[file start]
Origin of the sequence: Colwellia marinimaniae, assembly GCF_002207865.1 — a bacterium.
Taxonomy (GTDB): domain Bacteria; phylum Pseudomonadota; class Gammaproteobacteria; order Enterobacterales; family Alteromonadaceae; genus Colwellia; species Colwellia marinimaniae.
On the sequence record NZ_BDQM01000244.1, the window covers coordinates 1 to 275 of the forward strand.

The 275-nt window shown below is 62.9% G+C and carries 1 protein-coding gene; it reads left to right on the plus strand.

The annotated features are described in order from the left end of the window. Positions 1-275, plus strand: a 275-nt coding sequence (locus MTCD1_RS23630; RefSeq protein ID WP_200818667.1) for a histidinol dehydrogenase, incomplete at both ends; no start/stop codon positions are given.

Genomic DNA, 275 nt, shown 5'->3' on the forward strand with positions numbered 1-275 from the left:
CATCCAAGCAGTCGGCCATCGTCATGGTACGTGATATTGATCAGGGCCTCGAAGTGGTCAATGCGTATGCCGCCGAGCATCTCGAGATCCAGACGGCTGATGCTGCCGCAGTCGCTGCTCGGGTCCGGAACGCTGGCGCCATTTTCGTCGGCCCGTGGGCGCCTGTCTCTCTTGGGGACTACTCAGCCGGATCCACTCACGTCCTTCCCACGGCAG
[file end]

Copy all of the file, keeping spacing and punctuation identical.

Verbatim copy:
Origin of the sequence: Colwellia marinimaniae, assembly GCF_002207865.1 — a bacterium.
Taxonomy (GTDB): domain Bacteria; phylum Pseudomonadota; class Gammaproteobacteria; order Enterobacterales; family Alteromonadaceae; genus Colwellia; species Colwellia marinimaniae.
On the sequence record NZ_BDQM01000244.1, the window covers coordinates 1 to 275 of the forward strand.

The 275-nt window shown below is 62.9% G+C and carries 1 protein-coding gene; it reads left to right on the plus strand.

The annotated features are described in order from the left end of the window. Positions 1-275, plus strand: a 275-nt coding sequence (locus MTCD1_RS23630; RefSeq protein ID WP_200818667.1) for a histidinol dehydrogenase, incomplete at both ends; no start/stop codon positions are given.

Genomic DNA, 275 nt, shown 5'->3' on the forward strand with positions numbered 1-275 from the left:
CATCCAAGCAGTCGGCCATCGTCATGGTACGTGATATTGATCAGGGCCTCGAAGTGGTCAATGCGTATGCCGCCGAGCATCTCGAGATCCAGACGGCTGATGCTGCCGCAGTCGCTGCTCGGGTCCGGAACGCTGGCGCCATTTTCGTCGGCCCGTGGGCGCCTGTCTCTCTTGGGGACTACTCAGCCGGATCCACTCACGTCCTTCCCACGGCAG